July 31, 2014
US Senate bill seeks sanctions on Russia
US lawmakers will consider legislation that would impose strict sanctions on Russia over its intervention in Ukraine, implement reforms of the International Monetary Fund and provide aid to the new government in Kiev.
The US Senate Foreign Relations Committee will vote on the bill later today. Committee members said they thought it would be passed by the panel, then sent on to the full Senate for a vote.
Among other things, the legislation would impose sanctions on Russians and Ukrainians judged to be involved in violence or human rights violations during anti-government protests in Ukraine that began late last year, as well as against anyone involved in undermining Ukraine's security and stability.
The sanctions would include freezing assets held in the United States, travel bans and denying visas, according to a copy of the bill obtained by Reuters.
The legislation also directs US authorities to help Ukraine's new government investigate acts of corruption and return assets to Kiev. And it includes backing for a $1 billion loan guarantee, in addition to millions of dollars in aid.
The bill also includes reforms of the International Monetary Fund, which were requested by the Obama administration but left out of a Ukraine loan guarantee package passed last week by the House of Representatives.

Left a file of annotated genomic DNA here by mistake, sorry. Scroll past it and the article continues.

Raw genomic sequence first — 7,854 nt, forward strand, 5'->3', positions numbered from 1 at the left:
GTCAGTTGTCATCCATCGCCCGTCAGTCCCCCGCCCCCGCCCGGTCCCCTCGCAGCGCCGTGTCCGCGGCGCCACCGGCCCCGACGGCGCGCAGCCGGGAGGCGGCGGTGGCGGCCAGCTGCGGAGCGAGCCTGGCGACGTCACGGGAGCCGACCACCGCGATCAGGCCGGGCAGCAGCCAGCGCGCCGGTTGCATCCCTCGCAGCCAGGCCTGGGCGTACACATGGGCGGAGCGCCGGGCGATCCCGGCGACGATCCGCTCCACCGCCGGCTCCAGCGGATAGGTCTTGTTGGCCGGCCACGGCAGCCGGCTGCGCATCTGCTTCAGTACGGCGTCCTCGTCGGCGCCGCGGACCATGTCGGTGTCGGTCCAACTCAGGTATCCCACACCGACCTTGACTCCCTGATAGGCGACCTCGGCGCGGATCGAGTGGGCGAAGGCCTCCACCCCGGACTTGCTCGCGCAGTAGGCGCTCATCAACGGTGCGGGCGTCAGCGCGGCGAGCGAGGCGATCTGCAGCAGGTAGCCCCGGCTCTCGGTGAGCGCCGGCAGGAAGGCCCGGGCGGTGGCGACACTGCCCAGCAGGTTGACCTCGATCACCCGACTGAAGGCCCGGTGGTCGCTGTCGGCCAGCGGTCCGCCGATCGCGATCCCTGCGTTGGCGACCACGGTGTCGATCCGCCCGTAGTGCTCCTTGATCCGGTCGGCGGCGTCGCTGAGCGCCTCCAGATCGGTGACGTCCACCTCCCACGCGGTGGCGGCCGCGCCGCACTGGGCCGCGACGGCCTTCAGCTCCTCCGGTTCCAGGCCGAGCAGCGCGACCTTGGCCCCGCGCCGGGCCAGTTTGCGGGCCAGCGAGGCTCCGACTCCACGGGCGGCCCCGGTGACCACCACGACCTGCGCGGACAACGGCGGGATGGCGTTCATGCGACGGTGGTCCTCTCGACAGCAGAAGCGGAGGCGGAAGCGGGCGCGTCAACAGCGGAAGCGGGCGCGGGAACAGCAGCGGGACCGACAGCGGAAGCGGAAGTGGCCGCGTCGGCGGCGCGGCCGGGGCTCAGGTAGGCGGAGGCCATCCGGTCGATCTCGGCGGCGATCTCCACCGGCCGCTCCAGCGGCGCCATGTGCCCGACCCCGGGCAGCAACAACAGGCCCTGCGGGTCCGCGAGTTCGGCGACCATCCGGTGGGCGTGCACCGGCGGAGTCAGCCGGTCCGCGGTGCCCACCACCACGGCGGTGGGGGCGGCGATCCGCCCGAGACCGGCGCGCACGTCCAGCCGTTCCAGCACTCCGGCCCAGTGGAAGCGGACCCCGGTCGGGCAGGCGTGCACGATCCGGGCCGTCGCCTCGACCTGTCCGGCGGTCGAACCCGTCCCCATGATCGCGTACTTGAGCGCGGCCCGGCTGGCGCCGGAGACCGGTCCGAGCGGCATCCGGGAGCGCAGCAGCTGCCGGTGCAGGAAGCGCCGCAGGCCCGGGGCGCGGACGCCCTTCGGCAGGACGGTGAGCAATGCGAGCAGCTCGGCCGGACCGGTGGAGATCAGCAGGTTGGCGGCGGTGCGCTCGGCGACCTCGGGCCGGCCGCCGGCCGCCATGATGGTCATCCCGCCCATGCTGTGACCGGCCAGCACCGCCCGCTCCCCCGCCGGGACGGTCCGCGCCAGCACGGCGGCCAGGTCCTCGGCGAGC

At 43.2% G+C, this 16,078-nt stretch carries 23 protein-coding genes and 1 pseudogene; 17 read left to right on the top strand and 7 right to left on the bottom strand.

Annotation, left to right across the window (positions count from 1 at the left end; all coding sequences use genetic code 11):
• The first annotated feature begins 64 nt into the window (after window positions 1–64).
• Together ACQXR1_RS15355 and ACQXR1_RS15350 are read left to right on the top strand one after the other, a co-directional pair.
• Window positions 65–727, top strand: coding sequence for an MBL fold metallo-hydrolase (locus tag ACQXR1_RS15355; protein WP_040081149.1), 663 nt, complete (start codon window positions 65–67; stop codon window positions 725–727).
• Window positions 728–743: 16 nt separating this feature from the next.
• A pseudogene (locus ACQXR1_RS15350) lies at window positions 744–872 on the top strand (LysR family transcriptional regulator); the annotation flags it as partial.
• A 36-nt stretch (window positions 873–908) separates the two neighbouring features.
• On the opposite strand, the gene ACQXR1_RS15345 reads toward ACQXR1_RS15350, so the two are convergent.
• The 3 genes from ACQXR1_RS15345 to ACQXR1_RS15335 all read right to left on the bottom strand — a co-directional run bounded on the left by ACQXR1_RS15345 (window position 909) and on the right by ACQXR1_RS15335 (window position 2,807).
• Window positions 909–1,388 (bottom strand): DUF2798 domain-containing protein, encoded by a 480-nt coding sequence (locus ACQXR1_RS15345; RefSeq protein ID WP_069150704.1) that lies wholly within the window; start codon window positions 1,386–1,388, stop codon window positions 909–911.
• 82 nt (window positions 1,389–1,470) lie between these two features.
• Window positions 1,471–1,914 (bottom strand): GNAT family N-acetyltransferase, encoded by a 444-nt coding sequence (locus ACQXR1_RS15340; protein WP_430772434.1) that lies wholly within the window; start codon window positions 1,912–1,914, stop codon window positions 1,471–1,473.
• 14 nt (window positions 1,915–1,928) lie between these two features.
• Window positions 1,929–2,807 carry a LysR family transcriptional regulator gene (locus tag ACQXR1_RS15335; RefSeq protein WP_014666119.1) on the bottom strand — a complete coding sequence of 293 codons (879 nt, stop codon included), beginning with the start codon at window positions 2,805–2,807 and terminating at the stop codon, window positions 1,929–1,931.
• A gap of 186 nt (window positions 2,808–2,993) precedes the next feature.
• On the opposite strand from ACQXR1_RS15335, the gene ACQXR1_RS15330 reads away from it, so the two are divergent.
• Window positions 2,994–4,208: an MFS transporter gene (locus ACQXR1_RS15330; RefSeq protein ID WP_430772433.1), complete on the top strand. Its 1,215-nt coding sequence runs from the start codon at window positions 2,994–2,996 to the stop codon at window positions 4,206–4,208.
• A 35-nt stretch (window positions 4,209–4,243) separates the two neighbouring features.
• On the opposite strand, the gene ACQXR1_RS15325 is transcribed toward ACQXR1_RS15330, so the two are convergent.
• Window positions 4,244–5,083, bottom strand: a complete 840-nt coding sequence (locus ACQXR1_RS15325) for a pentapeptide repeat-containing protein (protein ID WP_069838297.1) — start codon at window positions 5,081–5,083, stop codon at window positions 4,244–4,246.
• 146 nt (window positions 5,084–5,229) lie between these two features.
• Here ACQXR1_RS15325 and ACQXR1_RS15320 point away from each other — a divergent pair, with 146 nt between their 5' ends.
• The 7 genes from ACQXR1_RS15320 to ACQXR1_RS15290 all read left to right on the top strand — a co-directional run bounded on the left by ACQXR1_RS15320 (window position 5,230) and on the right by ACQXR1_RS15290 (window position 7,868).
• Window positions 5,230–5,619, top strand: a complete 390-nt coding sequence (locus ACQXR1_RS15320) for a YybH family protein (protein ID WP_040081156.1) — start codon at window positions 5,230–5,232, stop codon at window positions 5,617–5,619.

If approved by the full Senate, the bill would have to pass the House to become law. Even if it passes, the bill is not expected to be finalized until later in March; Congress leaves Washington on Friday for a week-long recess.
The Obama administration has been pushing Congress for a year to approve a shift of $63 billion from an IMF crisis fund to its general accounts to maintain US influence at the lender and make good on a commitment from 2010.
Some Republicans worry about the IMF's lending to richer European nations and possible losses on loans by the fund.
Senator Marco Rubio of Florida, a member of the Foreign Relations Committee, said he opposed including the IMF reforms in the bill. "This legislation is supposed to be about assisting Ukraine and punishing Russia," he said in a statement.